SMOOTHING one of his survey maps with a weathered hand, Oklahoma City public works director Paul Brum traces the damage wrought by last month's terrorist bomb. The wave of destruction radiates out as far as a mile and a half from the federal building.
''Everybody who designs a building has some misgivings about the way it was constructed,'' Mr. Brum says, ''But who would have thought their building would have to face something like this?''
Ten buildings collapsed, 25 were left structurally unsound, and 350 bear broken windows. All were hit by the explosive blast wind that ripped through the city in excess of 200 miles per hour.
Reconstruction may take five years and $1 billion to complete. City planners will be deciding how to rebuild in a way that also contributes to healing the tattered emotions of Oklahomans.
Bricks and emotions
''Architecture is more than just bricks and mortar,'' says Jim Bruza, the city's main construction contractor. ''It deals with human emotions.''
Since the April 19 explosion, engineers and architects have flocked to the blast site, which has become a laboratory for those who want to check beams, joists, and girders to see how their designs withstood the explosion.
Inside, Brum says, the damage is surprisingly consistent with that of a type of disaster Oklahomans are used to: tornadoes.
The source of most of the destruction, he explains, was not the heat or fire from the bomb, but the blast wind. This pernicious gale buckled walls and smashed windows with such force, Brum says, that in some structures, bits of glass sliced through Sheetrock walls, leaving inch-wide holes.
While several gas lines ruptured, the buried water mains and electrical wires near the federal building survived intact, he says, even near the crater caused by the truck bomb. Filling that gaping hole, Brum says, ''Is just a matter of a dump truck and a cement-mixer.''
Although some phone lines need repair near the blast site, Southwestern Bell line worker Debi Cummings says that the first rescue workers inside the building after the blast could hear telephones ringing in the rubble.
Amazingly, Brum says, the two largest buildings near the blast, the YMCA and the 24-story Regency Towers apartment complex, will likely stand. Built with reinforced concrete in the era of fallout shelters, they are structurally sound. But structures like St. Joseph's Cathedral, just two blocks from the bomb site, suffered irreparable damage. The old cathedral lost all of its stained glass windows except one.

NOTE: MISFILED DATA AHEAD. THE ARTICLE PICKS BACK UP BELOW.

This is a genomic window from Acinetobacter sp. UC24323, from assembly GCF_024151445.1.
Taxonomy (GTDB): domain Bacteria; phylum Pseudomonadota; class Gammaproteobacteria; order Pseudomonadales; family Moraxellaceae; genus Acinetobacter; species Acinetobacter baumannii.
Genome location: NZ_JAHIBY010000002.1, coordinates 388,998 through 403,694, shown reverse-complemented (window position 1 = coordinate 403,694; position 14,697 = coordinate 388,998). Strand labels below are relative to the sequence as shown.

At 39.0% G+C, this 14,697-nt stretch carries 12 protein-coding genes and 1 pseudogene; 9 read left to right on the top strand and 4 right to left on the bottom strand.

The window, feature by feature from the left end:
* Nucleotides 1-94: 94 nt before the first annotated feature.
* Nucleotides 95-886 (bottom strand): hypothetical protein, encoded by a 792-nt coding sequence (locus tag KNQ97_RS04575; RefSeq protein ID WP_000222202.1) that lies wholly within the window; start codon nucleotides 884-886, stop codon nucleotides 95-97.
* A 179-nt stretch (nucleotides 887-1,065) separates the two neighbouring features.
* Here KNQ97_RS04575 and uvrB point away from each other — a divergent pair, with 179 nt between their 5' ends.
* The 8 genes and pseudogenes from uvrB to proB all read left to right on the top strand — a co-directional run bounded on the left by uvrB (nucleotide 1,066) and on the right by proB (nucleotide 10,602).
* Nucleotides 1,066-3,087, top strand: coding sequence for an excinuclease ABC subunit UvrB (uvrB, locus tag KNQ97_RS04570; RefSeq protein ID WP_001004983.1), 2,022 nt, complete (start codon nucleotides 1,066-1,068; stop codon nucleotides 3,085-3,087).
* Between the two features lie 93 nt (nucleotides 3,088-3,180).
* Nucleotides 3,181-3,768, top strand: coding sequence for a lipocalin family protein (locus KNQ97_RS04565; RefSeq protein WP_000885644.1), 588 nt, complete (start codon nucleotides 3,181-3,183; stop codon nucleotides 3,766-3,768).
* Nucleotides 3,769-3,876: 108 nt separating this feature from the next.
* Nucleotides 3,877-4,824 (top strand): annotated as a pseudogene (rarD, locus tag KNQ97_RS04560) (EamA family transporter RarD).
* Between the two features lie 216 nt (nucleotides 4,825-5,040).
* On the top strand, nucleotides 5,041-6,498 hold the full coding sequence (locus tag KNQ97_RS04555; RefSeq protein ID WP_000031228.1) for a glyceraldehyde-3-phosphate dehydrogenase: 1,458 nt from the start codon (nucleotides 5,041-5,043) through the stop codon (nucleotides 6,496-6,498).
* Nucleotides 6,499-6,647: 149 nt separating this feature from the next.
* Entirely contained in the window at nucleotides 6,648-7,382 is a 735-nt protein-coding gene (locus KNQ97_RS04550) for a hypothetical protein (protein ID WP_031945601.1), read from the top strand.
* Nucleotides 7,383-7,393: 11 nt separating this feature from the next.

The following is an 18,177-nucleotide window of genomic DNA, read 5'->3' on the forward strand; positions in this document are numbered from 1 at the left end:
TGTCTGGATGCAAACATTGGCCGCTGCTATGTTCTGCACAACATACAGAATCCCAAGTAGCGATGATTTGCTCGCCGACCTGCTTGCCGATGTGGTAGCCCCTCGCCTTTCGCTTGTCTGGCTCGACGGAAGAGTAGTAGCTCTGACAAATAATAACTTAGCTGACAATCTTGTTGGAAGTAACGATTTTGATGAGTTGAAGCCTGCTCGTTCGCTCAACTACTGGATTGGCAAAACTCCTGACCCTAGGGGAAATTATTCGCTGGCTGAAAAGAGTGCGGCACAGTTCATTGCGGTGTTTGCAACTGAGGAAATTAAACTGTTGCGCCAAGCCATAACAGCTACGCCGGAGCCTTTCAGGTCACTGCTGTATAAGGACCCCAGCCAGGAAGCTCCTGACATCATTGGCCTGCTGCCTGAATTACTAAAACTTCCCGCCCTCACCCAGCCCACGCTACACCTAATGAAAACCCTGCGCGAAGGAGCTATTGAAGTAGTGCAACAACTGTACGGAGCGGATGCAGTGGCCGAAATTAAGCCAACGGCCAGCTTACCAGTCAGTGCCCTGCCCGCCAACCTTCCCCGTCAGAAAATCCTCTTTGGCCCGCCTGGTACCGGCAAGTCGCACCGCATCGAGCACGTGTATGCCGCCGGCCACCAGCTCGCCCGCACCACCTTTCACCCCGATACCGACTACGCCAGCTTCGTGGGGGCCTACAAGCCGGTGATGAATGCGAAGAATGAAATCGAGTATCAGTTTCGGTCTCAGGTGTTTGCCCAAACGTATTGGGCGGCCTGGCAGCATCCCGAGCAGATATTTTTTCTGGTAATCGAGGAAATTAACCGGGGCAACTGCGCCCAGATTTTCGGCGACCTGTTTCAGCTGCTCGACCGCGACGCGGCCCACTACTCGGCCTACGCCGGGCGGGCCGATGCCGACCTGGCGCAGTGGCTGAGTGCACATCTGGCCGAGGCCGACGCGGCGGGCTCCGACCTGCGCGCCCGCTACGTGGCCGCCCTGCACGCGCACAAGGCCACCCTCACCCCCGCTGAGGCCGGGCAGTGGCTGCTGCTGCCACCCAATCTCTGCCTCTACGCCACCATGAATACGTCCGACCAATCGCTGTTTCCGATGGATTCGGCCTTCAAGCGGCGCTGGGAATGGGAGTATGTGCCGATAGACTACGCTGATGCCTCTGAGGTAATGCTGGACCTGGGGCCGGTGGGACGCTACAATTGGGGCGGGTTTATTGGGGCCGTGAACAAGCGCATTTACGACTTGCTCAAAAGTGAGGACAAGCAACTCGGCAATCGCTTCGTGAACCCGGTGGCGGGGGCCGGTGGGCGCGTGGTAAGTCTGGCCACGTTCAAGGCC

Jim Loftis, the architect of the Alfred P. Murrah building, maintains that while the structure might be salvageable, it carries a stigma now. And there's growing sentiment here that the site should be converted to a memorial for the victims.
Both Oklahoma City Mayor Ron Norick and Gov. Frank Keating have requested that the federal government not rebuild the Murrah building.
Blast site park
According to assistant city manager Joe Van Bullard, the leading idea is to turn the blast site into a park with trees and ''some sort of water feature.'' Governor Keating calls for a bronze statue depicting the now-famous photograph of a firefighter cradling an infant in his arms moments after the bombing.
Other suggestions, Mr. Van Bullard says, include statues of children, a wall with victims' names, or a playground. Radio talk shows buzz with callers who say they could never go back to the site.
Priscilla Salyers, a customs agent who was pinned in the rubble for four hours after the blast, says she ''couldn't imagine'' setting foot in the building again.
When the last hard hats are hung up, the refurbished downtown may not look much different from the old one. With the possible exception of the federal building, most Oklahomans agree that even if it costs more and takes longer, every building that can possibly be salvaged, should be.
It's a matter of healing.
''We don't want pocket parks everywhere a building had to be removed,'' Brum says. ''It's important to everyone that we rebuild what we can, that the bombers don't always win.''